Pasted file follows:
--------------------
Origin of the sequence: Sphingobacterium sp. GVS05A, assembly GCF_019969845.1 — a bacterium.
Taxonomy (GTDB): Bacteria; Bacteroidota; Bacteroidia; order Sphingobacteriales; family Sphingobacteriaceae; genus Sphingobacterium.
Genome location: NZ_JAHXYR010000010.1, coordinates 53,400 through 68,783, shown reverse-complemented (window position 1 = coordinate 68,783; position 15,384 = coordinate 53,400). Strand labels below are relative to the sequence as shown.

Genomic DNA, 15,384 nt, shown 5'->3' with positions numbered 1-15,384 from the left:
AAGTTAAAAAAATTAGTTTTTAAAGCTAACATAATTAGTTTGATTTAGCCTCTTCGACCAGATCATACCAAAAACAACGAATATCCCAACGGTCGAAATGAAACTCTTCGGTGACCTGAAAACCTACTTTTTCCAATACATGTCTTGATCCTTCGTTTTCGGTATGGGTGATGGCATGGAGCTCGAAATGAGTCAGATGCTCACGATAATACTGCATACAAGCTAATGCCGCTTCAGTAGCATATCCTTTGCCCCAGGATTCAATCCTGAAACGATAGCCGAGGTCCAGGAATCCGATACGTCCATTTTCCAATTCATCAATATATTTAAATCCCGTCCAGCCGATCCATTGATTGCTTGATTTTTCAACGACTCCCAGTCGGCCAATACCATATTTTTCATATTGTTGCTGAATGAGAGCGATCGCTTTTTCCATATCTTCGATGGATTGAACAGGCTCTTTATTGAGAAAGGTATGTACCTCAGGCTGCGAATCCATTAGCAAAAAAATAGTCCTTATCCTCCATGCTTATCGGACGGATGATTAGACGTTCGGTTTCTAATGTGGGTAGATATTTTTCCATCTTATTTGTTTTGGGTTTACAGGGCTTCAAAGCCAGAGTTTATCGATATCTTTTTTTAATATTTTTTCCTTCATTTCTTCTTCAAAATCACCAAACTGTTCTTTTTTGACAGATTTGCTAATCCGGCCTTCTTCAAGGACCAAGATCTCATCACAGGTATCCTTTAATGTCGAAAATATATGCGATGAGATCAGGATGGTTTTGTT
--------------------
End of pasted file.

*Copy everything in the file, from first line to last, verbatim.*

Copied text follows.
Origin of the sequence: Sphingobacterium sp. GVS05A, assembly GCF_019969845.1 — a bacterium.
Taxonomy (GTDB): Bacteria; Bacteroidota; Bacteroidia; order Sphingobacteriales; family Sphingobacteriaceae; genus Sphingobacterium.
Genome location: NZ_JAHXYR010000010.1, coordinates 53,400 through 68,783, shown reverse-complemented (window position 1 = coordinate 68,783; position 15,384 = coordinate 53,400). Strand labels below are relative to the sequence as shown.

Genomic DNA, 15,384 nt, shown 5'->3' with positions numbered 1-15,384 from the left:
AAGTTAAAAAAATTAGTTTTTAAAGCTAACATAATTAGTTTGATTTAGCCTCTTCGACCAGATCATACCAAAAACAACGAATATCCCAACGGTCGAAATGAAACTCTTCGGTGACCTGAAAACCTACTTTTTCCAATACATGTCTTGATCCTTCGTTTTCGGTATGGGTGATGGCATGGAGCTCGAAATGAGTCAGATGCTCACGATAATACTGCATACAAGCTAATGCCGCTTCAGTAGCATATCCTTTGCCCCAGGATTCAATCCTGAAACGATAGCCGAGGTCCAGGAATCCGATACGTCCATTTTCCAATTCATCAATATATTTAAATCCCGTCCAGCCGATCCATTGATTGCTTGATTTTTCAACGACTCCCAGTCGGCCAATACCATATTTTTCATATTGTTGCTGAATGAGAGCGATCGCTTTTTCCATATCTTCGATGGATTGAACAGGCTCTTTATTGAGAAAGGTATGTACCTCAGGCTGCGAATCCATTAGCAAAAAAATAGTCCTTATCCTCCATGCTTATCGGACGGATGATTAGACGTTCGGTTTCTAATGTGGGTAGATATTTTTCCATCTTATTTGTTTTGGGTTTACAGGGCTTCAAAGCCAGAGTTTATCGATATCTTTTTTTAATATTTTTTCCTTCATTTCTTCTTCAAAATCACCAAACTGTTCTTTTTTGACAGATTTGCTAATCCGGCCTTCTTCAAGGACCAAGATCTCATCACAGGTATCCTTTAATGTCGAAAATATATGCGATGAGATCAGGATGGTTTTGTT